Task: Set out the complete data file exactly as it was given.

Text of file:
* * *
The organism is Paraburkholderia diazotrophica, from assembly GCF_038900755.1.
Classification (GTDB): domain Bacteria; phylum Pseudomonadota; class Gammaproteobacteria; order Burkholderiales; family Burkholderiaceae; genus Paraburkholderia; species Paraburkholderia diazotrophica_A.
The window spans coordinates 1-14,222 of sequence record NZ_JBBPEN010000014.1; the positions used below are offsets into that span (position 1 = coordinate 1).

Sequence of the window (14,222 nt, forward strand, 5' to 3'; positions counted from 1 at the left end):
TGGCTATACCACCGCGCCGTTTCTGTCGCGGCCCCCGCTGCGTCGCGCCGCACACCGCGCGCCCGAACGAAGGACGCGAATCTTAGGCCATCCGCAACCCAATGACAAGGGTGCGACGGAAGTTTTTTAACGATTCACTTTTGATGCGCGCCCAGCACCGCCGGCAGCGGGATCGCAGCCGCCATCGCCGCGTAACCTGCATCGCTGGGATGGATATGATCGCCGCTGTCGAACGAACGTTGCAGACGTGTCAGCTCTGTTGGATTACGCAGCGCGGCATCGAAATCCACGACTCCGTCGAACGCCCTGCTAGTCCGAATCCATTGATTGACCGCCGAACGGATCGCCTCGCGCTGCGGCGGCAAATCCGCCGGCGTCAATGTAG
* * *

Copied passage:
The organism is Paraburkholderia diazotrophica, from assembly GCF_038900755.1.
Classification (GTDB): domain Bacteria; phylum Pseudomonadota; class Gammaproteobacteria; order Burkholderiales; family Burkholderiaceae; genus Paraburkholderia; species Paraburkholderia diazotrophica_A.
The window spans coordinates 1-14,222 of sequence record NZ_JBBPEN010000014.1; the positions used below are offsets into that span (position 1 = coordinate 1).

Sequence of the window (14,222 nt, forward strand, 5' to 3'; positions counted from 1 at the left end):
TGGCTATACCACCGCGCCGTTTCTGTCGCGGCCCCCGCTGCGTCGCGCCGCACACCGCGCGCCCGAACGAAGGACGCGAATCTTAGGCCATCCGCAACCCAATGACAAGGGTGCGACGGAAGTTTTTTAACGATTCACTTTTGATGCGCGCCCAGCACCGCCGGCAGCGGGATCGCAGCCGCCATCGCCGCGTAACCTGCATCGCTGGGATGGATATGATCGCCGCTGTCGAACGAACGTTGCAGACGTGTCAGCTCTGTTGGATTACGCAGCGCGGCATCGAAATCCACGACTCCGTCGAACGCCCTGCTAGTCCGAATCCATTGATTGACCGCCGAACGGATCGCCTCGCGCTGCGGCGGCAAATCCGCCGGCGTCAATGTAG